Dermatologist offers tips to save your skin from ravages of winter

WASHINGTON — It has been a relatively mild winter so far, but it appears the D.C. area is finally entering the deep freeze. Temperatures are down, wind chills are up, and these days, Mother Nature is starting to wreak havoc on your skin.

The best prescription to deal with the dry, flaky, itchy skin of winter is prevention. Dermatologists say the same plan of action that protects your skin from the dry heated air indoors will work in the frigid air outside.

They suggest regular moisturizing, mild soaps and using a humidifier at home. Also, when it comes to those skin creams and lotions, one application technique is far more effective than others.

“Put a moisturizer on damp skin — not really dry skin as it won’t do a whole lot,” says Dr. Adam Friedman, a dermatologist at George Washington University Hospital and an assistant professor at GW’s School of Medicine and Health Sciences.

He says a thin layer of cream or ointment works best, and he suggests applying it roughly 20 minutes before heading out into the elements.

Protective clothing is also a must when cold wind is blowing. Friedman says it’s best to wear multiple layers, and the outermost fabric is key.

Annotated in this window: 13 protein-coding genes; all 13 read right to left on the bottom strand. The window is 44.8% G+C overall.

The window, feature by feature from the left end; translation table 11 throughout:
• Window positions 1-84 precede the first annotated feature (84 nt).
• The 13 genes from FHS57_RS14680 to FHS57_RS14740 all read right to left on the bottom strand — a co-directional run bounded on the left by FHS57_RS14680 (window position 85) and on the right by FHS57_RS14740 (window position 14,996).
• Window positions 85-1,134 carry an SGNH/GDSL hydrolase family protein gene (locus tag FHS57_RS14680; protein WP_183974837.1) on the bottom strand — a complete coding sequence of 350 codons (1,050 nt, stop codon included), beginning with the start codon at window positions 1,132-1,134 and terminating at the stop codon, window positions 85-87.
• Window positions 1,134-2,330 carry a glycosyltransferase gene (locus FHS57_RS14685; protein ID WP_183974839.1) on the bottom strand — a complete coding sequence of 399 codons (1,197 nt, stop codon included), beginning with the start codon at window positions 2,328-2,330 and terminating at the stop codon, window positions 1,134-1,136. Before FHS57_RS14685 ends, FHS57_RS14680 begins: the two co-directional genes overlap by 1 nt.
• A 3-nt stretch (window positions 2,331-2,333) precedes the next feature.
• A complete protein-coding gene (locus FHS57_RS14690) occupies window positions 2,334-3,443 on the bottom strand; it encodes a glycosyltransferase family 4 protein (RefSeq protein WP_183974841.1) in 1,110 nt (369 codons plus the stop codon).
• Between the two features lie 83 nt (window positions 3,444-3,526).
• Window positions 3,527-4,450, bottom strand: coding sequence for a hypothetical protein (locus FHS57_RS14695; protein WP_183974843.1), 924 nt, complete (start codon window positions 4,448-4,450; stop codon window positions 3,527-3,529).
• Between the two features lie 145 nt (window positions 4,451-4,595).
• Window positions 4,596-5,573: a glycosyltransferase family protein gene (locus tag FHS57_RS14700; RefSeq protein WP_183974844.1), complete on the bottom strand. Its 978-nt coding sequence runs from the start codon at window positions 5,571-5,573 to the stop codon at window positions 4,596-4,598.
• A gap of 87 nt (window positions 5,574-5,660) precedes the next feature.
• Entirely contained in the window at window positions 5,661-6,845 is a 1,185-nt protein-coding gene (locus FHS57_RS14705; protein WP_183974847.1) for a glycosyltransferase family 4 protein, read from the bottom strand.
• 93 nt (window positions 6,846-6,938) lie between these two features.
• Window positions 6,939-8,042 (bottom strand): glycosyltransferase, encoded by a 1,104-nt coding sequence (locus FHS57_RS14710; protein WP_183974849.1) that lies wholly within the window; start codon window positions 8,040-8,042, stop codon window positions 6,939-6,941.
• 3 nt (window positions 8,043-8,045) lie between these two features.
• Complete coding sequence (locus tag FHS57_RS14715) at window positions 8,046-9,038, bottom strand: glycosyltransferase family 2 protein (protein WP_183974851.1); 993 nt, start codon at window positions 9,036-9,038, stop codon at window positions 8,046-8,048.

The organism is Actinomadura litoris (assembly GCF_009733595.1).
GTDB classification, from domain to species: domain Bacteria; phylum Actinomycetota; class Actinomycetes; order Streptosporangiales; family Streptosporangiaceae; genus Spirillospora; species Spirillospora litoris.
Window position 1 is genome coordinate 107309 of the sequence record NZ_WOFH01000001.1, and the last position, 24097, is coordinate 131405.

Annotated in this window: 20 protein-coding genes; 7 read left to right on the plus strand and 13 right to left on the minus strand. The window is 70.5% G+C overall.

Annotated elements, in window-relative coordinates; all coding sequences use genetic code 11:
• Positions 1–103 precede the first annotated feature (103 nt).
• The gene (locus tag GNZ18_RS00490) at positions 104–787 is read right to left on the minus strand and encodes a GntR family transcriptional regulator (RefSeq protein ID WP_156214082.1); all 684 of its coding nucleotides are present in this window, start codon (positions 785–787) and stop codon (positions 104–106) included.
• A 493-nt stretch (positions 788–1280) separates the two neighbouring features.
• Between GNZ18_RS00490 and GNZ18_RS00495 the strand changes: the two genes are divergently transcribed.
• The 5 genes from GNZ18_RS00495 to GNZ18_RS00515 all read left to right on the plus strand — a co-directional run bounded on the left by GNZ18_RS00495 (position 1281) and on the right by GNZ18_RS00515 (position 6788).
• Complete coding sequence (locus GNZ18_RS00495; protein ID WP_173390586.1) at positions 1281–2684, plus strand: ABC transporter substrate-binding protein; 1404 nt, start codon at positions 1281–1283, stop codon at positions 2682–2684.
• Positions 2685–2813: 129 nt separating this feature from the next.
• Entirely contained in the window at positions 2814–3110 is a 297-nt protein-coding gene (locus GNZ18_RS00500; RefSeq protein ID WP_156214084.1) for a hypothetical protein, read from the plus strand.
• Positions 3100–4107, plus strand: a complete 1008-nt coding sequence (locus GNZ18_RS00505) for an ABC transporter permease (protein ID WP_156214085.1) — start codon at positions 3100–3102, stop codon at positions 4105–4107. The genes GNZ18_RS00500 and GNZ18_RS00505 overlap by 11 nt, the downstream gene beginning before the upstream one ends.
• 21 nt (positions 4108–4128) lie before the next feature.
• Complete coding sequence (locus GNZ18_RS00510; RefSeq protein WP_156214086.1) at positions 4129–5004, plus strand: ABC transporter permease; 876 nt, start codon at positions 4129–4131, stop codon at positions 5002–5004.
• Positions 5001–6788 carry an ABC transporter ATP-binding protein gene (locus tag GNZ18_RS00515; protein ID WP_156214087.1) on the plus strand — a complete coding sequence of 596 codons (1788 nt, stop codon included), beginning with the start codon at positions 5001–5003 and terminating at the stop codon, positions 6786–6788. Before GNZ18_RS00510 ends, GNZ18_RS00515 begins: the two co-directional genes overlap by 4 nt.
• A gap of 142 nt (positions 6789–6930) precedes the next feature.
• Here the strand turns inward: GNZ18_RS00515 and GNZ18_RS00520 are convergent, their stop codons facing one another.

“Something that is physically blocking the cold wind and dry wind from actually coming in contact with your skin will be all you really need,” he explains, adding a bit of emollient-rich balm also can provide a little extra protection for exposed areas such as chins and noses.

Some people forget, which may explain why there is so much concern about frostbite.

“Frostbite is literally cell death — the skin has died from prolonged exposure to the cold,” says Friedman.

It occurs in several stages, starting with “frostnip” — a condition where the skin pales or turns red and is very cold. The effects are temporary and rewarming and a little first aid usually are all that is needed.

Superficial frostbite is the next stage and may lead to swelling and blistering. Severe frostbite affects multiple layers of the skin warrants prompt medical attention.

Basically, there are two signs to look for that are indications further medical care is necessary.

“A really telltale sign that you are in trouble is intense pain — especially on rewarming — or severe color changes in the skin,” says Friedman.

It’s a result of cell death caused by decreased oxygen flows to the skin. And it comes as no surprise to dermatologists that a serious frostbite can resemble a severe burn, with discoloration, blistering and possible scarring.

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